In broad game terms, this is something you avoid by making choices simple or obvious. This seems counter-intuitive, at least in part because we don’t want to neuter the player’s choices, so let me unpack this a bit. When we’re talking pure game decisions, we want to minimize uncertainty. To use 4e as an example, players have a lot of tactical choices, but the only real uncertainty is whether they’ll hit or not, and that applies equally to all options. A player may need to make a decision between burning a daily or encounter power in a given attack, and while this may lead to some indecision, that indecision is not rooted the player not understanding the outcome.

In contrast, let’s imagine a Leverage rule that let’s you force a reroll in an opposing die. If that die came up showing it’s max, then it’s no real choice, but what if it just rolled ok? What if forcing this reroll means you also reroll one of your dice? On a close roll (especially if there is other uncertainty, such as what tricks the GM might pull[1]) you can utterly freeze up.

Anyway, the bottom line here is that it is possible to introduce all sorts of dice tricks into Cortex Plus, specifically Leverage, but it’s not a good match.

1 – This, right here, is one reason I prefer GM transparency. When the GM has mystery powers to throw into the mix in response to player actions, it invites paralysis and paranoia.

3 thoughts on “Leverage Magic; What Not To Do

  1. George H

    Yeah, is here is pointing to something simple and yet profound. When you’re building a boardgame, where the interest is exactly in these kinds of tactical tricks and manipulating things to win, you want all those kinds of dice and options in your game. And I suppose the more tilted towards the gamist end of the spectrum (whichever definition of the spectrum you’re using) your group is, the more you want those things in the mix. But if you’re interested mostly in the fiction, then you want the tactical decisions during actual play to be simple and get out of the way of the fiction.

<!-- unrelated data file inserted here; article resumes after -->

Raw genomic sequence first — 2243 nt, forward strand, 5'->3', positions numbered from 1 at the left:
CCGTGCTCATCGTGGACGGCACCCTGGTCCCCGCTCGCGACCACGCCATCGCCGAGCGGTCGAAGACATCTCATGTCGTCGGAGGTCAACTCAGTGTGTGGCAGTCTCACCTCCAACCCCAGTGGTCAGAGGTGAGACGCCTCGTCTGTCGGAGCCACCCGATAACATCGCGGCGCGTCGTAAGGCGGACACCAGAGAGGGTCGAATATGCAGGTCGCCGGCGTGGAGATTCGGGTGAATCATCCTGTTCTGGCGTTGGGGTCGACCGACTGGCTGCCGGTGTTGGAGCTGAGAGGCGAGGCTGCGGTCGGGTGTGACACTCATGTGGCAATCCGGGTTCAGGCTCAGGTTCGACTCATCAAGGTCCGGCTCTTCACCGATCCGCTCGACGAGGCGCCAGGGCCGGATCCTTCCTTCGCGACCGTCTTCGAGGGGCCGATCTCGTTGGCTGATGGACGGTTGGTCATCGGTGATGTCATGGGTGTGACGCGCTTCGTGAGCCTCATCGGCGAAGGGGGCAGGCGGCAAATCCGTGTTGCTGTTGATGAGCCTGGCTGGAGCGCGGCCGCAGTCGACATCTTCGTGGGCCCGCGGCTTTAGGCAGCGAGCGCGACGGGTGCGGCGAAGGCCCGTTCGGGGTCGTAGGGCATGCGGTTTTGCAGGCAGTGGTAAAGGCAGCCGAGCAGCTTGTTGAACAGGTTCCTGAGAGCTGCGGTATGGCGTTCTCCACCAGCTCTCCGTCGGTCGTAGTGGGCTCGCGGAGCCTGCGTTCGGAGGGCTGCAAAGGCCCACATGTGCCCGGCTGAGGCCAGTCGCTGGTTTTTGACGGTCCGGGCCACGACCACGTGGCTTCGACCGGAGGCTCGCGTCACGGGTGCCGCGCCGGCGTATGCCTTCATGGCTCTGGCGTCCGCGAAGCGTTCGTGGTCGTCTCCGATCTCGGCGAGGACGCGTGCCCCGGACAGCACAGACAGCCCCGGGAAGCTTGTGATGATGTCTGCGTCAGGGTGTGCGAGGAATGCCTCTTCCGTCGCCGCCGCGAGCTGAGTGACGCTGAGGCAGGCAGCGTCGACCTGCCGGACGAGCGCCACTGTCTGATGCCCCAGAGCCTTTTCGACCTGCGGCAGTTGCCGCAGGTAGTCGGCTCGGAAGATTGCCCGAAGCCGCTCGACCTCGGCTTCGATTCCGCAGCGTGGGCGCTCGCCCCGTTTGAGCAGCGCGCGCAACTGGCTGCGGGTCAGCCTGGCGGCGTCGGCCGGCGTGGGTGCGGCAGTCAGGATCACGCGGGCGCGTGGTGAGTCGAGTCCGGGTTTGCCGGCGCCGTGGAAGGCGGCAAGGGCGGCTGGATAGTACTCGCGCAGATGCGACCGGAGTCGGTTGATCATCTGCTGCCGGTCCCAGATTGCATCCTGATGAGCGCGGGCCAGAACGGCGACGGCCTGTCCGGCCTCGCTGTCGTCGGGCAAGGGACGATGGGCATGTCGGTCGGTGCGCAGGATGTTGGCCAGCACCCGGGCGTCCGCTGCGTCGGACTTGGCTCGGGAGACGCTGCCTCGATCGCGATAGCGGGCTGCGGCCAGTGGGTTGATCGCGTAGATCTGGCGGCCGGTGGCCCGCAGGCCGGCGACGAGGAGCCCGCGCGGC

2. Cam_Banks

    There are actually a few reroll and dice-messing tricks in the game found in the Talents. The assumption, I think, is that the player who has those Talents is going to spend a good bit of his brainspace on looking for opportunities to use those, and so I am much less worried about that than I am having special dice tricks be a part of the whole game, post-roll.

  3. Rob Donoghue

    @George Precisely, The Button Men dice tricks are tons of fun, for Button Men. Just because you can put chocolate on steak doesn’t mean you _should_.

    @Cam true, And I’m OK exempting talents from this broader thinking – They are explicitly rules anomalies, and even so, even the tricky ones tend to introduce specific opportunities to react to or take advantage of, rather than introducing paralyzing choices.


Leave a Reply

Your email address will not be published. Required fields are marked *